IN CHARLOTTESVILLE, said ex-president William Howard Taft after he had once lectured there, "they still talked of Mr. Jefferson as though he were in the next room."

The quotation is one of Dumas Malone's favorites; and when Malone himself speaks of "Mr. Jefferson," it does not sound at all strange or even reverential, certainly not on a hot Charlottesville afternoon in the booklined study of Malone's modest Lewis Mountain Road bungalow. Mr. Jefferson's presence, if not precisely located in the next room, can indeed be felt emanating from the nearby summit of his "little mountain," where today he spiritually broods over his community in a way that no Whig or Tory magnate ever overshadowed his village in 18th-century Wiltshire.

It is early June, and Malone is in good form, showing off his crinkling charm and zest for conversation -- he is 89 and almost blind, but talks a blue streak and clearly has forgotten nothing he ever learned about American history. Any ungracious thoughts the visitor might have had about the humidity or the repetitiousness of the surrounding university architecture, an unending pageant of red brick and white pillars not entirely atoned for by the Palladian elegance of the famous rotunda and pavilions, were dissolved earlier that day on the drive to the top of Monticello. There, 800 feet above the toylike town and campus, the eye revels in one of the great vistas of the North American continent: to the east, rolling fields stretch out toward Richmond and the Tidewater country; to the west, the massif of the Blue Ridge marches across the horizon, proclaiming the nation's first western frontier. Malone savors the memory of this prospect, and it sadly can now only be a memory for him, but he captures it perfectly in Jeffersonian terms: "His eye like his mind sought the extended view."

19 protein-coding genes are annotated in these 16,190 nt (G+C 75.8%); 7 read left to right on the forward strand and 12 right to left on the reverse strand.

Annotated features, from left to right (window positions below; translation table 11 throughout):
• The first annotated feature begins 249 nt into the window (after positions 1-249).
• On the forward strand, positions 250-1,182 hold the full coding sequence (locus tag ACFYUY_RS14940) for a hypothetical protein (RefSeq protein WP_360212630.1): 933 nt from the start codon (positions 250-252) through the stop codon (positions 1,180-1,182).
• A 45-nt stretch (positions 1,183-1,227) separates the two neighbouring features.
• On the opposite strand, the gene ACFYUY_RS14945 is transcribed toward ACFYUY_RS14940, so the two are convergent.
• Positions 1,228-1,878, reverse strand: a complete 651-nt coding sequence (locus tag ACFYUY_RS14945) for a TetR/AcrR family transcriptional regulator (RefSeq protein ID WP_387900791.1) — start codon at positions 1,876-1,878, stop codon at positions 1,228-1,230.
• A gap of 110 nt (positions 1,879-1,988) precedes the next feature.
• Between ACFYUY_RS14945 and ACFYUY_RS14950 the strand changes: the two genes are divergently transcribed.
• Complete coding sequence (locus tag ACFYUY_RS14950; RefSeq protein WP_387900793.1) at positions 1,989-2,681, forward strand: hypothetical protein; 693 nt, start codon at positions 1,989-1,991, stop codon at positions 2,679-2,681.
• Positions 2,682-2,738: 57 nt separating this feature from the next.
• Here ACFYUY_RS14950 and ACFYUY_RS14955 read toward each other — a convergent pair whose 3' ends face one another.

"When I first came here in 1923, they knew surprisingly little about Jefferson -- here and everywhere," marvels Malone. "Only Franklin can touch him, and Franklin really was pre-national. Franklin never made it into our national pantheon -- Washington, Jefferson and Lincoln. Franklin had a certain earthiness; the others had nobility." And here the distinguished biographer-in-residence of the University of Virginia interrupts himself to tell a slightly resque story about Ben Franklin: "Sam Morison used to say that 'Ben Franklin's keel was laid in Nantucket, but he was launched in Boston.'" And Malone doubles up with hoots of laughter and slaps his thigh just as he must have 70 years ago when as a Georgia minister's son he attended Emory and later Yale to study first divinity and then American history, one of many bright Southern boys with beautiful manners and slender purses who went on to academic distinction in the North; from Emory alone, recounts Malone proudly, came C. Vann Woodward, Fletcher Green and David Potter.